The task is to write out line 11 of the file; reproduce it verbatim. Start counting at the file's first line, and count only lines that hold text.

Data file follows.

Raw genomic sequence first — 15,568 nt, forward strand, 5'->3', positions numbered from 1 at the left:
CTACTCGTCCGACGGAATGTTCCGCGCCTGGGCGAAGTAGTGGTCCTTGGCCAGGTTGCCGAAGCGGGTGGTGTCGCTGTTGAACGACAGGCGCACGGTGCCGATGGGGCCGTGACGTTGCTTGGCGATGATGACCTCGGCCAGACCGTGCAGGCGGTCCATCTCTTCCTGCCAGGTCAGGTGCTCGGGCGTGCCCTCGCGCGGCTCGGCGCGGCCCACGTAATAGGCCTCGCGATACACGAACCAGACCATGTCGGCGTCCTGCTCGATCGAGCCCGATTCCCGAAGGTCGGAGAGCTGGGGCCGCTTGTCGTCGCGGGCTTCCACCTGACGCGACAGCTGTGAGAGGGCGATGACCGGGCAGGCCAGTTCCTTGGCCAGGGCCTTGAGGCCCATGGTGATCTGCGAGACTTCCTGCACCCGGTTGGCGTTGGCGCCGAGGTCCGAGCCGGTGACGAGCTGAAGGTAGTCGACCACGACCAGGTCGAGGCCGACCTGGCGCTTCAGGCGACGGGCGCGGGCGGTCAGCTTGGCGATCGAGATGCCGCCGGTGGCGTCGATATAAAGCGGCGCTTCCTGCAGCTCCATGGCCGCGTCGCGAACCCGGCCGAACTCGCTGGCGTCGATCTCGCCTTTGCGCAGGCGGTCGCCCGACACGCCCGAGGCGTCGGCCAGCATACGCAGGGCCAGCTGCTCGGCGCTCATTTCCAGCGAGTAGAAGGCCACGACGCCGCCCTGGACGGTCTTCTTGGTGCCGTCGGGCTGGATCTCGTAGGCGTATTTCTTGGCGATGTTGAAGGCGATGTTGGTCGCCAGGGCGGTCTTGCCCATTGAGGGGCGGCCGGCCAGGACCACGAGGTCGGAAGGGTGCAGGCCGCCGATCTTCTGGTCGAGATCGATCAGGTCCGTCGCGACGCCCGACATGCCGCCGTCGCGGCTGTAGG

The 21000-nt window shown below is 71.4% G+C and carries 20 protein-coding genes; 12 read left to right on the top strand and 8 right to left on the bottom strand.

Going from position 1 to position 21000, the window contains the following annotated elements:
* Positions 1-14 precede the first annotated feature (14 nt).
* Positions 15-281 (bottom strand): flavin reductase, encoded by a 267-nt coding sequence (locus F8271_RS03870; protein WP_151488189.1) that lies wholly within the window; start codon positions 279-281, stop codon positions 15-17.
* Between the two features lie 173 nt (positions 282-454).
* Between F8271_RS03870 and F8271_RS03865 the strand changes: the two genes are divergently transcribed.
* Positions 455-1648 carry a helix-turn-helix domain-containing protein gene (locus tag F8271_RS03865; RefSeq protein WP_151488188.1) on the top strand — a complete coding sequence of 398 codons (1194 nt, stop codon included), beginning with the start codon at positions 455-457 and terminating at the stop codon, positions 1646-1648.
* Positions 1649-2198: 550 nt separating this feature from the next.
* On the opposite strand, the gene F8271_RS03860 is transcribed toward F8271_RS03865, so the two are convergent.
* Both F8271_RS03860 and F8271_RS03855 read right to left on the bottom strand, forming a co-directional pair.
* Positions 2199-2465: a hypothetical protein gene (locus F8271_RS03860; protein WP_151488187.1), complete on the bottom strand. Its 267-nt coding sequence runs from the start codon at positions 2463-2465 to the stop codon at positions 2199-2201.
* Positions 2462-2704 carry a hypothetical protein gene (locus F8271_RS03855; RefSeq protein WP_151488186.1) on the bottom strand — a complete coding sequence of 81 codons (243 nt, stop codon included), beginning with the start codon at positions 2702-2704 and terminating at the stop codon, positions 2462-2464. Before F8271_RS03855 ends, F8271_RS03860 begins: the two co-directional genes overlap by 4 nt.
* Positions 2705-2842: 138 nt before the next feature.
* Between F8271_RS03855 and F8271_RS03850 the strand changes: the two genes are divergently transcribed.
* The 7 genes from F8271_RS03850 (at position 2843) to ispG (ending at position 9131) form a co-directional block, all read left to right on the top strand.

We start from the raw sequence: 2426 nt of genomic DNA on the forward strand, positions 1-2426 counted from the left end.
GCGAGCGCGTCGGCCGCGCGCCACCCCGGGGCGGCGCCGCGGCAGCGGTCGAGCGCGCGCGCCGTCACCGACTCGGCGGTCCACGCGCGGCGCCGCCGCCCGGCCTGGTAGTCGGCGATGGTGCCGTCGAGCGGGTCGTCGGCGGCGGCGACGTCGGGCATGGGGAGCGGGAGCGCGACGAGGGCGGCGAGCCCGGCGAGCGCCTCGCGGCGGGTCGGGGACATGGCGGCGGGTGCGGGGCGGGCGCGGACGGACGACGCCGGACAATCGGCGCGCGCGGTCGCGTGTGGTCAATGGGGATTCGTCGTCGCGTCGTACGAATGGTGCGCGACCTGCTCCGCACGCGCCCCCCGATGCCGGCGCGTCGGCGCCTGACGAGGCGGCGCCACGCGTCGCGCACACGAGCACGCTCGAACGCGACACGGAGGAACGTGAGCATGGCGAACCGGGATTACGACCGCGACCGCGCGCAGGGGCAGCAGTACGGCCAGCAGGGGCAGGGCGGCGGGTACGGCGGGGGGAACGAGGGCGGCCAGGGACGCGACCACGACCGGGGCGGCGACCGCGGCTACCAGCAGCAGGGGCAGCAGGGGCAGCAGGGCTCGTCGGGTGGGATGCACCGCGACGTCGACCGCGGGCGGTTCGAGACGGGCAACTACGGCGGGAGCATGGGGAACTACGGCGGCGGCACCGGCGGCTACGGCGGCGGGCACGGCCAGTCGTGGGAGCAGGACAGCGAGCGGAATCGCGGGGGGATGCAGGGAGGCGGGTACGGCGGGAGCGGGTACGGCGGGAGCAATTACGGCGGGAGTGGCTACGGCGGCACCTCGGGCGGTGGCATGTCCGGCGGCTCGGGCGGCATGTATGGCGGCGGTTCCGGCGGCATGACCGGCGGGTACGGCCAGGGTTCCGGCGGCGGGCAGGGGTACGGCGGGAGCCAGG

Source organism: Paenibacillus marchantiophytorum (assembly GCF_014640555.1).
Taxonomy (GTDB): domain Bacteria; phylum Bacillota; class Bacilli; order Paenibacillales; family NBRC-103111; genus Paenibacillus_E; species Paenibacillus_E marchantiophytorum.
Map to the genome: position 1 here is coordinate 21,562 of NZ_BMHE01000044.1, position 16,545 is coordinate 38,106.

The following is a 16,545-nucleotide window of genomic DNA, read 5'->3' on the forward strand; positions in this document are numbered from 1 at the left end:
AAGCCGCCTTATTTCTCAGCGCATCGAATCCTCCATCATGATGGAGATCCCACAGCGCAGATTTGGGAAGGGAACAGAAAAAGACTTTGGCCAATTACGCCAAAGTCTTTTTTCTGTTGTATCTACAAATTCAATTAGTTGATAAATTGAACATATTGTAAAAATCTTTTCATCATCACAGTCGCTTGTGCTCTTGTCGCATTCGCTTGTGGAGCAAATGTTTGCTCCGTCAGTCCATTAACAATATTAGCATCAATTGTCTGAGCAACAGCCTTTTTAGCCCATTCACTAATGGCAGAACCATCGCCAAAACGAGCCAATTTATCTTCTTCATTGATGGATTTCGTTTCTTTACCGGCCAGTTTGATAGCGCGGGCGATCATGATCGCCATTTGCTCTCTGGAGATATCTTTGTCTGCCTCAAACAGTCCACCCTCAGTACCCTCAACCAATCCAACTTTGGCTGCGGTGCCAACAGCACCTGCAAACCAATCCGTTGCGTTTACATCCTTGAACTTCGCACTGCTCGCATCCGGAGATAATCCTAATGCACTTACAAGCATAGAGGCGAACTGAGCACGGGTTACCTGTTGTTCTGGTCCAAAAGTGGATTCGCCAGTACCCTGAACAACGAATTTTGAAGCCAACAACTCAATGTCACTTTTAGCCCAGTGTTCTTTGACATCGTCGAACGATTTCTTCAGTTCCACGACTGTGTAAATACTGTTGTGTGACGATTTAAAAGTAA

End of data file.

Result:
* On the opposite strand, the gene F8271_RS03860 is transcribed toward F8271_RS03865, so the two are convergent.